# What are the necessary or sufficient conditions for a renormalization group scheme to be “valid”?

Suppose I have a super operator $$G$$ which acts on Hamiltonians to produce a new Hamiltonian that is related somehow. For the purposes of this question, suppose that these Hamiltonians are defined on an $$L\times L$$ 2D lattice with spins at each point (but the question applies more generally). What are the conditions that $$G$$ implement a good renormalization group scheme (in real space)? Is there a rigorous definition?

We are typically interested in phases when applying the RG scheme, hence presumably we want to preserve whether the Hamiltonian is gapped or gapless. I suppose this requires preservation of the low energy subspace.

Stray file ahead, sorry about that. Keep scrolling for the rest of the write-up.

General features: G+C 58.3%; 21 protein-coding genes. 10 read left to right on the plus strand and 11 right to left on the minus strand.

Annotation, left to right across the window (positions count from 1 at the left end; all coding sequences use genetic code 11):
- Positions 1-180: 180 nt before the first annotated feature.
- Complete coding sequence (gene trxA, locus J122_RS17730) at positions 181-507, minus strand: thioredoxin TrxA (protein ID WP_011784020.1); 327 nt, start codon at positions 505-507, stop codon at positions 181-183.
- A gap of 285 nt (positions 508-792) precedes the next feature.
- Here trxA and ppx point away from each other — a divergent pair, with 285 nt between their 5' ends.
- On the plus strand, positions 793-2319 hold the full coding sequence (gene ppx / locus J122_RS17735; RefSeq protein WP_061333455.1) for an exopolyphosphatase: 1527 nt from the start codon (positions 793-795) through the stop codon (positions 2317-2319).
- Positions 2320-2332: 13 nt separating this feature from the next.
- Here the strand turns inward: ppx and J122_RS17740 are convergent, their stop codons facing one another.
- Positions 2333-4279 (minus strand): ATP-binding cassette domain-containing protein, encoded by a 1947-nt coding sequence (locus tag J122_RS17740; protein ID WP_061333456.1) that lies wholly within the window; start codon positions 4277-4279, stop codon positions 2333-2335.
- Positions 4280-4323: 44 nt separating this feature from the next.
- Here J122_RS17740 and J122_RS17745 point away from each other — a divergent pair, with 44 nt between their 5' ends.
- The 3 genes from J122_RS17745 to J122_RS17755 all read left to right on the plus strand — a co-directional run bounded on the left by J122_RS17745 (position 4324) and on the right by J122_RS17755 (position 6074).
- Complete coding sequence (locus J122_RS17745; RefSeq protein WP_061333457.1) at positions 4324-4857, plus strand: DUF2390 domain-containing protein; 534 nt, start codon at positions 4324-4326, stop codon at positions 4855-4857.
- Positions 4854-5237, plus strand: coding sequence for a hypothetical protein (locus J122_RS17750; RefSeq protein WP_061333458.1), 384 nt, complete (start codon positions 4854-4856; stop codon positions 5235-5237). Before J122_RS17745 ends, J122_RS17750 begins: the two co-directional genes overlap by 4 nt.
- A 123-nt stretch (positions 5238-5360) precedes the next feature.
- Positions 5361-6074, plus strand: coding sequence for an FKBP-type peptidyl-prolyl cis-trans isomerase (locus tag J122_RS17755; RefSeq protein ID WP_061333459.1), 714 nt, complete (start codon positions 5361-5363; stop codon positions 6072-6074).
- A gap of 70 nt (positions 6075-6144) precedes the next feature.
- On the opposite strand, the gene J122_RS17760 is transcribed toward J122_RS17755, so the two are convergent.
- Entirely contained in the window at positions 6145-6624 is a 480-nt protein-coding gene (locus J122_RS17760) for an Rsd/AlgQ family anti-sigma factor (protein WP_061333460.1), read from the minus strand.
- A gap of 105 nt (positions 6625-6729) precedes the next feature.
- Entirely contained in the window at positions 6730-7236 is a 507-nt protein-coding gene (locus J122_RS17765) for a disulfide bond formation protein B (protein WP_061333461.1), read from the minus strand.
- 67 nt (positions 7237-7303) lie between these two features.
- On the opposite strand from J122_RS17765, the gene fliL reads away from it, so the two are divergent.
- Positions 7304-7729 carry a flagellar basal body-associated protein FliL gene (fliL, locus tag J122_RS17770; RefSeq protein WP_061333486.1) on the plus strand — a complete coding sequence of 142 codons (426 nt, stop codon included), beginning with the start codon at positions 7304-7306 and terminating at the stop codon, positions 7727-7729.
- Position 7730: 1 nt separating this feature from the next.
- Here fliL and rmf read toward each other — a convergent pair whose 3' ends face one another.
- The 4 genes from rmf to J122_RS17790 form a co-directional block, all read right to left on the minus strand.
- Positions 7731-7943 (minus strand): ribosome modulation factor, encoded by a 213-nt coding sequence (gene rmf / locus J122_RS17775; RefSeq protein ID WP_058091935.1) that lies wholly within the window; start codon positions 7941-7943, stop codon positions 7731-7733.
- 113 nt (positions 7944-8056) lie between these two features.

Typically we see that given a family of Hamiltonian with parameters $$a_1, a_2, \dots$$, then a good RG scheme must map to a Hamiltonian of the same form $$G:H(\vec{a}) \rightarrow H(\vec{a}').$$

But what can these parameters include? Can they include the local Hilbert space dimension (i.e. can the local Hilbert space dimension diverge), or are they limited to the just coupling parameters? If so, why?

Any references would be greatly appreciated! All I can find in the current literature are very "hand-wavey"/ intuitive notions of what a renormalization group is.